However, I have a theory about why the FTC filed its lawsuit, and today's revelations bolster my view. I shop at Whole Foods, but I don’t care about getting organic carrots; I appreciate the food quality and the aesthetic of shopping there. Like most others jostling through the cheese aisle at the Redmond Whole Foods, I don’t shop there exclusively. Within a few miles there is competition on the low end from Albertson’s and Fred Meyer, at the mid-point from recently remodeled QFC and Safeway, and local stores like Larry’s and PCC (PCC, an 8-store Seattle chain, is, for all the world, like a mini Whole Foods). All of these grocers have expanded their organic and gourmet foods offerings while also enhancing the whole “shopping experience.” Just about everyone gets this – including, I believe, the FTC.

So who doesn’t get it? Whole Foods. As documents unsealed today show, WFMI’s CEO believed the merger with Wild Oats would prevent a price war. Huh? If Whole Foods competes with all groceries – as everyone believes, and Whole Foods is now trumpeting to all who will listen - what’s the rationale for buying Wild Oats in the first place? Does it really help them expand faster? How does acquiring smaller-formal stores that WFMI plans to close or relocate help them expand geographically? Why not just grow organically, as they’ve done so well for the last decade?

So, the merger never made a whole lot of sense to me, and my theory is that it didn’t make sense to the FTC, either – except as an attempt to take out a competitor (which is not, in itself, a reason to bar a merger). However, any such attempt doesn't even appear to be rational, given the widening of WFMI's competitive market. Three years ago, it might have cleared the field nationally for Whole Foods. Today, they're just buying up a second-tier competitor in a crowded marketplace.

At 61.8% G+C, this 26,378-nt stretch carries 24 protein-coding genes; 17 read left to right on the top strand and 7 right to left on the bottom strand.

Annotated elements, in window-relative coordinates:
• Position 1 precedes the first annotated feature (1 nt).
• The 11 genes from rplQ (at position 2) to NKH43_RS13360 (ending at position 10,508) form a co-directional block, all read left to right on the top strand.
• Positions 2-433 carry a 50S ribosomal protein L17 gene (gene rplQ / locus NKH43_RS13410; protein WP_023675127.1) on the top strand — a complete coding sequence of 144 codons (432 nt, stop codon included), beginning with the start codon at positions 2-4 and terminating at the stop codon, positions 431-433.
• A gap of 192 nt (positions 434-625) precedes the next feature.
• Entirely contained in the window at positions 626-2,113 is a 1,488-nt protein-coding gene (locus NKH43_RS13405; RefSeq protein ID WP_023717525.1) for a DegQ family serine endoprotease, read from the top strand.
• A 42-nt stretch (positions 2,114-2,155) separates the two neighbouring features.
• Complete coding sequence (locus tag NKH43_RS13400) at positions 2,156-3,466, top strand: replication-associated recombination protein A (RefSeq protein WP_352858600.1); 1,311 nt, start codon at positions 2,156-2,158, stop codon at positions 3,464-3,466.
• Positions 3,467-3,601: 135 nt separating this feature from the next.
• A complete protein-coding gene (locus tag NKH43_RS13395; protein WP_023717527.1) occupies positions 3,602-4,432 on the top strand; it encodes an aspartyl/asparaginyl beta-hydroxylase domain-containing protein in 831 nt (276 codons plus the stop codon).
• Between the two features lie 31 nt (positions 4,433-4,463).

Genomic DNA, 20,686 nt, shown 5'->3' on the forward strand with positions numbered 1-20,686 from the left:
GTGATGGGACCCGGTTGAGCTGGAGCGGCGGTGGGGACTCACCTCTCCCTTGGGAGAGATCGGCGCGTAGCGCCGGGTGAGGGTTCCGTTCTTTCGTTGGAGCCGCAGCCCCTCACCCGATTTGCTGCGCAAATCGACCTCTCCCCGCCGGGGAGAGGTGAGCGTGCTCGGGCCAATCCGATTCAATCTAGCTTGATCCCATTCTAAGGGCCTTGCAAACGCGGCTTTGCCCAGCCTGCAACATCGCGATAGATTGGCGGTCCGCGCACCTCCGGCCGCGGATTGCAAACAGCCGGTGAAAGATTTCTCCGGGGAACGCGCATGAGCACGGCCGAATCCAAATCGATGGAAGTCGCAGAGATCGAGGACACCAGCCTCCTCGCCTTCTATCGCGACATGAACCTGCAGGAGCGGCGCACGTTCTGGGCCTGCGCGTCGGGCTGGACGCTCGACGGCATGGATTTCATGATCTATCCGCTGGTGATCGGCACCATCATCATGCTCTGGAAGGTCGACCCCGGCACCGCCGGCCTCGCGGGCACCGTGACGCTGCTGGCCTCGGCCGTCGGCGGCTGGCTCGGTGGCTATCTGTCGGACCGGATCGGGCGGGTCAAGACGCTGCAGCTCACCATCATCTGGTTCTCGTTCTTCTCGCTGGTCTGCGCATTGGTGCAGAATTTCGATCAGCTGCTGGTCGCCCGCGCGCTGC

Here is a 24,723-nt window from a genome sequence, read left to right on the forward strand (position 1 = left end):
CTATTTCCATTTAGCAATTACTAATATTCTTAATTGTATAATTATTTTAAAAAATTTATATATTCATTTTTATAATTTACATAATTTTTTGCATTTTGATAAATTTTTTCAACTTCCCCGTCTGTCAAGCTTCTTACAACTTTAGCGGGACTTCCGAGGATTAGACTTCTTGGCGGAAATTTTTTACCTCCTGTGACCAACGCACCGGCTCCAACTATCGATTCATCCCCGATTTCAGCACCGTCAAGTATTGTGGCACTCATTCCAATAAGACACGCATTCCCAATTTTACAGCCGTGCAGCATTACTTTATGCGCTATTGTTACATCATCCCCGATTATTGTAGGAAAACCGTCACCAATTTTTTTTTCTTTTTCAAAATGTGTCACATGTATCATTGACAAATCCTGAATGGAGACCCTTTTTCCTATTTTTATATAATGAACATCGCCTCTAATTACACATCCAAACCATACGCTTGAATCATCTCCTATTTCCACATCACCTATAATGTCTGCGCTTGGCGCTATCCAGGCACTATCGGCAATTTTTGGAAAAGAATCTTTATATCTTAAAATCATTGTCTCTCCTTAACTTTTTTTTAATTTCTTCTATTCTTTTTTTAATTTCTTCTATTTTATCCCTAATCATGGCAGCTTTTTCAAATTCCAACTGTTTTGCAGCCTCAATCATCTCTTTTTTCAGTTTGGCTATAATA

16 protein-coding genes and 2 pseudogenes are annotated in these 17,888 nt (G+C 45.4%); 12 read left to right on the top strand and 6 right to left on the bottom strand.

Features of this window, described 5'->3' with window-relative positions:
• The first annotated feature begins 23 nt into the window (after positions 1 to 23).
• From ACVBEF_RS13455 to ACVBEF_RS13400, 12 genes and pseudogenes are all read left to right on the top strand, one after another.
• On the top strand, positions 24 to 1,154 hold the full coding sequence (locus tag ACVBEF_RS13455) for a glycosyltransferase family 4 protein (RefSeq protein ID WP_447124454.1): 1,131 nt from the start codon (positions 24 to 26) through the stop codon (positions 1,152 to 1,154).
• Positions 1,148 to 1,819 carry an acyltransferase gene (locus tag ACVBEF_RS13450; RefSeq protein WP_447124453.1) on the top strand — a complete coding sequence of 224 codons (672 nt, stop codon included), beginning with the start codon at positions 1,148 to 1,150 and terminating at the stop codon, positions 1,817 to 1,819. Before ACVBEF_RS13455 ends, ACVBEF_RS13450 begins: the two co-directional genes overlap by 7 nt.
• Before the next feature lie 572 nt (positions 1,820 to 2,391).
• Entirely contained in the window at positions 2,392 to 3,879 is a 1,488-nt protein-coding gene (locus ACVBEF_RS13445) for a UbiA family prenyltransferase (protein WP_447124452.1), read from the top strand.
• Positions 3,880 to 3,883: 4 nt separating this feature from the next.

Whole Foods is working off of yesterday’s playbook, and the FTC is probably going overboard because it found some unfortunately-worded documents. The ironic thing is that the antitrust authorities may well end up protecting Whole Foods from a value-destroying merger by killing the thing in court.

Monday, June 04, 2007

Counsel - Friend or Foe?

Beyond considerations of competence, how much does your choice of deal counsel matter? For larger companies, what about your internal counsel – are they helping or hurting your cause? As I’ve harped on before, there’s a cost to having your company viewed as being hard to deal with. It’s great to be known as a tough negotiator, but you never want to cross the line to the corporate equivalent of “unreasonable asshole.”

In fact, the biggest problem I’ve encountered isn’t overly-hard negotiating, but rather being a difficult pain in the ass over things that don’t really matter. Very little in corporate law is black and white – it is almost always a balancing of risks and opportunities. When it comes to your deal, a good lawyer will pay a lot more attention to remote risks that carry major potential consequences than to those risks that are likelier but would create only minor problems. Beware those lawyers who can’t tell the difference. If you find yourself arguing more with your own attorney than with the other side, that’s a sign you’ve got a problem.